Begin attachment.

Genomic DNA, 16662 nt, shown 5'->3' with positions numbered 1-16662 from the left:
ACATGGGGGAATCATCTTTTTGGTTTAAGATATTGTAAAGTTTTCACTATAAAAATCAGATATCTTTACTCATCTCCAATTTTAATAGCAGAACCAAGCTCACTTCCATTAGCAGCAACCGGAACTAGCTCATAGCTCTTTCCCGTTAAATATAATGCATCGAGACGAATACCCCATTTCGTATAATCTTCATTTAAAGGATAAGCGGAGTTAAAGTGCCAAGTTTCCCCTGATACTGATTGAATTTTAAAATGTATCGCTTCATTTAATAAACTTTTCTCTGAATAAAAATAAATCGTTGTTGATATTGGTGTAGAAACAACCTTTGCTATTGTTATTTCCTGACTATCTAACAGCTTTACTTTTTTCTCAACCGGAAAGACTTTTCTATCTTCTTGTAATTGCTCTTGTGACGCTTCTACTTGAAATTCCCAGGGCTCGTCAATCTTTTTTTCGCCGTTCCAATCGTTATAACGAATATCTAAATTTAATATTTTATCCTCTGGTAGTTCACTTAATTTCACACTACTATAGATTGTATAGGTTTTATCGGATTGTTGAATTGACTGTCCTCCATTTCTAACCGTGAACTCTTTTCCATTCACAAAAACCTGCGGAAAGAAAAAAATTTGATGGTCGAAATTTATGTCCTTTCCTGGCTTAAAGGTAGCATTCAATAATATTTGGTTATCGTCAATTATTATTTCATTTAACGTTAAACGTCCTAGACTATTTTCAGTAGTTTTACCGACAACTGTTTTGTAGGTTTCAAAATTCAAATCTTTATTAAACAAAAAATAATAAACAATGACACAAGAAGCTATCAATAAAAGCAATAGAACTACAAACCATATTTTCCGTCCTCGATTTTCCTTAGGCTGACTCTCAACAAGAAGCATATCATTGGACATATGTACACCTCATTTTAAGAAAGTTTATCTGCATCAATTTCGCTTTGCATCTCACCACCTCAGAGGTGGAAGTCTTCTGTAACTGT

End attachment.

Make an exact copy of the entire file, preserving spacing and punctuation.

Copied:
Genomic DNA, 16662 nt, shown 5'->3' with positions numbered 1-16662 from the left:
ACATGGGGGAATCATCTTTTTGGTTTAAGATATTGTAAAGTTTTCACTATAAAAATCAGATATCTTTACTCATCTCCAATTTTAATAGCAGAACCAAGCTCACTTCCATTAGCAGCAACCGGAACTAGCTCATAGCTCTTTCCCGTTAAATATAATGCATCGAGACGAATACCCCATTTCGTATAATCTTCATTTAAAGGATAAGCGGAGTTAAAGTGCCAAGTTTCCCCTGATACTGATTGAATTTTAAAATGTATCGCTTCATTTAATAAACTTTTCTCTGAATAAAAATAAATCGTTGTTGATATTGGTGTAGAAACAACCTTTGCTATTGTTATTTCCTGACTATCTAACAGCTTTACTTTTTTCTCAACCGGAAAGACTTTTCTATCTTCTTGTAATTGCTCTTGTGACGCTTCTACTTGAAATTCCCAGGGCTCGTCAATCTTTTTTTCGCCGTTCCAATCGTTATAACGAATATCTAAATTTAATATTTTATCCTCTGGTAGTTCACTTAATTTCACACTACTATAGATTGTATAGGTTTTATCGGATTGTTGAATTGACTGTCCTCCATTTCTAACCGTGAACTCTTTTCCATTCACAAAAACCTGCGGAAAGAAAAAAATTTGATGGTCGAAATTTATGTCCTTTCCTGGCTTAAAGGTAGCATTCAATAATATTTGGTTATCGTCAATTATTATTTCATTTAACGTTAAACGTCCTAGACTATTTTCAGTAGTTTTACCGACAACTGTTTTGTAGGTTTCAAAATTCAAATCTTTATTAAACAAAAAATAATAAACAATGACACAAGAAGCTATCAATAAAAGCAATAGAACTACAAACCATATTTTCCGTCCTCGATTTTCCTTAGGCTGACTCTCAACAAGAAGCATATCATTGGACATATGTACACCTCATTTTAAGAAAGTTTATCTGCATCAATTTCGCTTTGCATCTCACCACCTCAGAGGTGGAAGTCTTCTGTAACTGT